I know that. She just wants a piece of your wealth. Anthony sprung from his chair and leaned over the older man. Not since shortly after Philip found him in the stables and brought him into the big house.
In the early days, the earl had been gentle but quiet, with a haunted look about him. Or someone. He had that look about him now. Corps Security Series by Harper Sloan.
Leave a comment The Three Series by Kristen Ashley. Another amazing paranormal romance series. Until the Sun Falls from the Sky.
The Erotic Cloth
With Everything I Am. Wild and Free. Samantha Young. Three Wishes by Kristen Ashley. Three Wishes. Chocolate Lovers Series by Tara Sivec. Seduction and Snacks. Futures and Frosting. Troubles and Treats. Fantasyland Series by Kristen Ashley. Wildest Dreams.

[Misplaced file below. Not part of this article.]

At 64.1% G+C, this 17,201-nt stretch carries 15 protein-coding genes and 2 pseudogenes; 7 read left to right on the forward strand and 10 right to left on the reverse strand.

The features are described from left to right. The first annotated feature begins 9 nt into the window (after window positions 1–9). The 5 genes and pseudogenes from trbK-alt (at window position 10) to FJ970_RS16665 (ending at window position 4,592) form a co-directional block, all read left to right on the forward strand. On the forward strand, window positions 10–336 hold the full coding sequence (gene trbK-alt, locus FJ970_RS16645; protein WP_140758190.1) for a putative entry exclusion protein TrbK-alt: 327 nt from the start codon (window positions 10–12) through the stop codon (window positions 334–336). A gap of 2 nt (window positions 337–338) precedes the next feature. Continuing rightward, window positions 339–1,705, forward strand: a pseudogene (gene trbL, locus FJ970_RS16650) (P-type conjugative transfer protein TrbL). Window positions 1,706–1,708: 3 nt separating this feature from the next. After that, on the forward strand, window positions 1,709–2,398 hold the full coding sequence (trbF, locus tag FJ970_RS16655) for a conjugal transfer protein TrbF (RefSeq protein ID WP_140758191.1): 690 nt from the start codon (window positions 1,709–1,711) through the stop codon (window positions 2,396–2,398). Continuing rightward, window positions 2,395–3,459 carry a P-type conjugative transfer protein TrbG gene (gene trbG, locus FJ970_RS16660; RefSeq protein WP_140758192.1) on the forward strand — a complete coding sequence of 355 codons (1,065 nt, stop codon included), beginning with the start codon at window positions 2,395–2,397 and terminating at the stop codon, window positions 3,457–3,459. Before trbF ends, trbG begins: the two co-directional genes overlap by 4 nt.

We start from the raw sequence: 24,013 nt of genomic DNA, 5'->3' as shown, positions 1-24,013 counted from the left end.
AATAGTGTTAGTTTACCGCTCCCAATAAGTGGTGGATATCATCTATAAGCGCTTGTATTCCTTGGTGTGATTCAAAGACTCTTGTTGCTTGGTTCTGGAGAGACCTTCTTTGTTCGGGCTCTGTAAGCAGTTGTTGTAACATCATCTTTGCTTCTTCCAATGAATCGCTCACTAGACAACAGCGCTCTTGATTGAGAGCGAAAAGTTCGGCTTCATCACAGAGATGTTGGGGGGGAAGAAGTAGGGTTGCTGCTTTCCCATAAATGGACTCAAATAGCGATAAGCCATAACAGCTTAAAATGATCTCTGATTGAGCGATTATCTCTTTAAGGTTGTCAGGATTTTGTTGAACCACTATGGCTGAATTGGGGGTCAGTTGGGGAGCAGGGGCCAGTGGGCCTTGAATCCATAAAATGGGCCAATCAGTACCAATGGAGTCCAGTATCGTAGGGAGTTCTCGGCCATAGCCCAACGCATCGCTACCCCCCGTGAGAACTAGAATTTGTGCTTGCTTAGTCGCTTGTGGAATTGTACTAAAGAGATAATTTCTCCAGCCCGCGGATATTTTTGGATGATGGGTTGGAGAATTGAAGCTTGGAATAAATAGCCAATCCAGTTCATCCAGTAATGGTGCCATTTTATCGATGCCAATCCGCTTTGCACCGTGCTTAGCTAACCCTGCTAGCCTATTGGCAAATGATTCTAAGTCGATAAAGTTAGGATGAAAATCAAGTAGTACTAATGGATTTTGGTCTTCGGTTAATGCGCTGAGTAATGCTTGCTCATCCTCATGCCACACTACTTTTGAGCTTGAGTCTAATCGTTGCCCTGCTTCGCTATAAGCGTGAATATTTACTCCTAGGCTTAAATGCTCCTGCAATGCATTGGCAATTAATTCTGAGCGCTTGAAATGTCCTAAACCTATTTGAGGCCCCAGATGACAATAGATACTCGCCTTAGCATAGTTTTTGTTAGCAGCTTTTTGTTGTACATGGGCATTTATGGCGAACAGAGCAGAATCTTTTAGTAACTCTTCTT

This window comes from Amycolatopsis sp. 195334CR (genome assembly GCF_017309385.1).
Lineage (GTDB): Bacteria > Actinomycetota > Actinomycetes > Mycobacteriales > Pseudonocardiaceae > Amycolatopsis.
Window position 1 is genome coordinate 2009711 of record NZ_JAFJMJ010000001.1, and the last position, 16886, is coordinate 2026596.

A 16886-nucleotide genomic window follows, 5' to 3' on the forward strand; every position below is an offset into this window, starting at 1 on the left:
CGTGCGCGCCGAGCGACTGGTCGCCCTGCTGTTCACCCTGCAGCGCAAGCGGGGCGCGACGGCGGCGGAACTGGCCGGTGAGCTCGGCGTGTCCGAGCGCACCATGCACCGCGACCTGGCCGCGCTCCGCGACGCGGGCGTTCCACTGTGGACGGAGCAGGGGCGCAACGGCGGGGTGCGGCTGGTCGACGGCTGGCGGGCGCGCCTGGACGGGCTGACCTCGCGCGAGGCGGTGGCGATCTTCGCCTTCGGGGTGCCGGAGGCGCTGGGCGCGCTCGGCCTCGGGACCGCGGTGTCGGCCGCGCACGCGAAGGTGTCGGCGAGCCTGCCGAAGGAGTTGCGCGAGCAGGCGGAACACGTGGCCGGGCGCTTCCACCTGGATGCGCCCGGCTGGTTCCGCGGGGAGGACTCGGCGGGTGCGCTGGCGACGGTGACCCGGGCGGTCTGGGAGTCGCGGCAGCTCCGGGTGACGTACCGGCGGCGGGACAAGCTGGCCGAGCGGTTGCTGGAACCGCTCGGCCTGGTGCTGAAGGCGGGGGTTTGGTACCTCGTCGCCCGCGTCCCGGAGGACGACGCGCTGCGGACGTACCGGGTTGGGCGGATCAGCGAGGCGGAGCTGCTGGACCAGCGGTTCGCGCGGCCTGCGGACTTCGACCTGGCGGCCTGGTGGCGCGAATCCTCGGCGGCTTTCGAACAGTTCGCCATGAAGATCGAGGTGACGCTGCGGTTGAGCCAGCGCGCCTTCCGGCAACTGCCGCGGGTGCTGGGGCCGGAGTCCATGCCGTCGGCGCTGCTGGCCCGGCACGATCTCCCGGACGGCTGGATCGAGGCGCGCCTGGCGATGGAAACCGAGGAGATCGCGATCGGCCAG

The Golden Dynasty. Midnight Soul. Ghosts and Reincarnation Series by Kristen Ashley. Penmort Castle. Sommersgate House. Lacybourne Manor. Fairytale Come Alive. Lucky Stars.Jared watched blood ooze from her lower lip. Delete it from your computer. He was different from the men she knew, the ones who granted her every wish, doted on her excessively, and told her no less than three times a day how utterly beautiful she was.
It was an odd wish coming from someone who protected field mice and had never squashed so much as a centipede in her life. A mistake to hope the embers of a long lost love might still flicker. She must hold fast until she knew. Before she had a chance to voice her opinion, the carriage rolled to a halt.